Chug bug. Jitterbug. Hula popper. Creek chub knuckle-head. Zara spook.
They all have very creative names and designs by the companies that manufacture them. They imitate every conceivable critter that could be on, around or just under the surface of the water in a wild environment from baitfish or bugs to mice or lizards to frogs, toads or even small flying mammals.
They are the “go-to” fishing lures of late-summer. They are top water lures or surface lures, some call them surface or top water baits.
These are effective artificial lures that float and move on the top of the water to try to get fish to strike them. Top water baits can work when other lures fail. A top water bait can cause an uninterested largemouth bass to swiftly go after what appears to be easy or vulnerable prey on the water’s surface.
From my perspective, there is no more exciting aspect of fishing than throwing a top water lure in late summer and having a fish explode from the water below to inhale it.
Daryl Bauer, Fisheries Biologist and Fisheries Outreach Program Manager for the Nebraska Game and Parks Commission, agrees. “It is a “rush” to have a fish violently smash a top water bait off the surface of the water, no question!”
Bauer says he used to think top water lures were a specialized fishing presentation appropriately used only under the best of conditions like a warm, calm sunrise with a few wisps of steam rising off the water, but that’s not the case.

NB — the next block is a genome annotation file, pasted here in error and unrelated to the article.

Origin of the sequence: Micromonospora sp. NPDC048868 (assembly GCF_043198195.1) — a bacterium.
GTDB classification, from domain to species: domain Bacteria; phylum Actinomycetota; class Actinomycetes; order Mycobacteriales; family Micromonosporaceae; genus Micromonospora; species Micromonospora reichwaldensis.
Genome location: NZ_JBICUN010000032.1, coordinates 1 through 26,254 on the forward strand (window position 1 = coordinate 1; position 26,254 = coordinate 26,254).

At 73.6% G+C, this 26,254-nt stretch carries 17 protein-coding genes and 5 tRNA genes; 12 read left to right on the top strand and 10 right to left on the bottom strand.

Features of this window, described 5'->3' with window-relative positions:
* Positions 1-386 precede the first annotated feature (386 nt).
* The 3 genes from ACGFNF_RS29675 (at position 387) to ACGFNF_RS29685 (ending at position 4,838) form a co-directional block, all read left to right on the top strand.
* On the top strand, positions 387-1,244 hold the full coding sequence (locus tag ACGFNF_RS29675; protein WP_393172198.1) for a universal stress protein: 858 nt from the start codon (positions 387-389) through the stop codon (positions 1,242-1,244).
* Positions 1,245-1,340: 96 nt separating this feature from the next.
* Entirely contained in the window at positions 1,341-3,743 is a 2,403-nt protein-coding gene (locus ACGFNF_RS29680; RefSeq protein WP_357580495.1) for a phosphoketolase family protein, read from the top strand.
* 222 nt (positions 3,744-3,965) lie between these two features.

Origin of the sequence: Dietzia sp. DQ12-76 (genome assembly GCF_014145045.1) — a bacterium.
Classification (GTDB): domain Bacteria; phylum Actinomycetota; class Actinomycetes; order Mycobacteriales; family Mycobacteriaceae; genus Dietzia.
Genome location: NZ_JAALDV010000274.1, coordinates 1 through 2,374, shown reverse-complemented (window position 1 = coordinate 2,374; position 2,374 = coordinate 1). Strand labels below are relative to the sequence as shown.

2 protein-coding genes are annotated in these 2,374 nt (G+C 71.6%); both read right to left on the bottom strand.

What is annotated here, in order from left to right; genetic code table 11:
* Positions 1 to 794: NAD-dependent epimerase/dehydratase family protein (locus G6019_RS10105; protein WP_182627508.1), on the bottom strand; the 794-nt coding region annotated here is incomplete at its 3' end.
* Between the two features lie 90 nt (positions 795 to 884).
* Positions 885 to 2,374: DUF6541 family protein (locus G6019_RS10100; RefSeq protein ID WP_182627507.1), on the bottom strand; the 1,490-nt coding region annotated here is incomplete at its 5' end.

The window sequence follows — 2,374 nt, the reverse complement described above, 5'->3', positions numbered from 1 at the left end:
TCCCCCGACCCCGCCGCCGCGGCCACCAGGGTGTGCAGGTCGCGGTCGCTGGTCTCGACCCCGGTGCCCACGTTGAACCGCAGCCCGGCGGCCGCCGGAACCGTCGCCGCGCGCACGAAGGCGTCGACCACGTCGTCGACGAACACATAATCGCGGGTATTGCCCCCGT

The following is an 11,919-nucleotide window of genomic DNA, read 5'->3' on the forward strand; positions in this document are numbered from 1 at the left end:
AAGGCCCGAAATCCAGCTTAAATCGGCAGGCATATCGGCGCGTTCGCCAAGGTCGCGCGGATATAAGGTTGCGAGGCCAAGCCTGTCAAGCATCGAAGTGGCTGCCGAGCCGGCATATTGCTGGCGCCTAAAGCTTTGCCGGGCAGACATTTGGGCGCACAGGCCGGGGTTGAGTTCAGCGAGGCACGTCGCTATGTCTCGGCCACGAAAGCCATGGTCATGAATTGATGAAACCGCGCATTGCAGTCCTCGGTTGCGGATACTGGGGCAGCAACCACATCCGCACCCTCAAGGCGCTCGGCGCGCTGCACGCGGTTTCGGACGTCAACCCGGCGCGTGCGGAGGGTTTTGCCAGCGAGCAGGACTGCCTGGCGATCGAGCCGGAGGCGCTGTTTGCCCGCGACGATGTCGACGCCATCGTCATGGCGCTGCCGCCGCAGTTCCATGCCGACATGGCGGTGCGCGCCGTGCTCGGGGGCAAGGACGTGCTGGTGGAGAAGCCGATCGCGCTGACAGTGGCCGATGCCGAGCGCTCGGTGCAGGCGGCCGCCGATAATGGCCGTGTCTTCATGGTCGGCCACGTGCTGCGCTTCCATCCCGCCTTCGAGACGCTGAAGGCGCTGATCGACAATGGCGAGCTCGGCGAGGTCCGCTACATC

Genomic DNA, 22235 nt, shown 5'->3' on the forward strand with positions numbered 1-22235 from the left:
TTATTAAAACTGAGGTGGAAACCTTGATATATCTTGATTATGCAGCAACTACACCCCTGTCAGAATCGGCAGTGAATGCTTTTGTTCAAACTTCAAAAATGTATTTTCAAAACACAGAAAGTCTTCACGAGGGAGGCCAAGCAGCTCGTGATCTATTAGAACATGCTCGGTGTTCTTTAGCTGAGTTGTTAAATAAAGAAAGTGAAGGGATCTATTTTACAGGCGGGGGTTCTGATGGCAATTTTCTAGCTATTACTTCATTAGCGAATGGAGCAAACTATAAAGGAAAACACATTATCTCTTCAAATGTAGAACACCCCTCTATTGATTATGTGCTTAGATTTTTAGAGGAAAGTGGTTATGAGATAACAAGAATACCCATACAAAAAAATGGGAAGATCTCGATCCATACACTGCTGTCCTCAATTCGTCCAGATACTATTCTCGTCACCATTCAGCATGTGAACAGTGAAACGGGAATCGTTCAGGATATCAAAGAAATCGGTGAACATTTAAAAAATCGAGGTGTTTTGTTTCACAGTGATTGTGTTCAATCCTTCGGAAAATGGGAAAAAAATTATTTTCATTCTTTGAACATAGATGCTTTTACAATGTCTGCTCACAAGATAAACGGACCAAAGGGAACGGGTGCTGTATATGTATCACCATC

“I have changed my thinking about top water baits over the years,” comments Bauer. “They are not just a novelty. In some situations, they absolutely are the best way to catch the most and biggest fish. And, you know what? The dog days of summer are the best time to be working surface baits.”
Top water lures should occupy a significant portion of your tackle box.
“A great time to grab a top water lure out of your tackle box is when fish are active and feeding. However, even when there is no obvious sign of feeding activity, top water hardware may be your best option to toss as a search bait. Tie on a top water and start covering water; the surface commotion may be more likely to attract a response than other subsurface presentations,” explains Bauer.
Imitation of an individual aquatic prey species is the concept behind a top water lure, but even more fundamental is how you present it to fish. “The speed at which those baits can be fished on the water’s surface around aquatic vegetation and other habitat is critical,” adds Bauer. “Some of those lures on the surface are made to be fished slowly, some fished relatively fast and some fished with an occasional twitch. Depth and speed are the most important variables to consider when working through the puzzle of which may be the best top water lure to cast at any given time. Bauer says let the fish determine how they want your surface lure.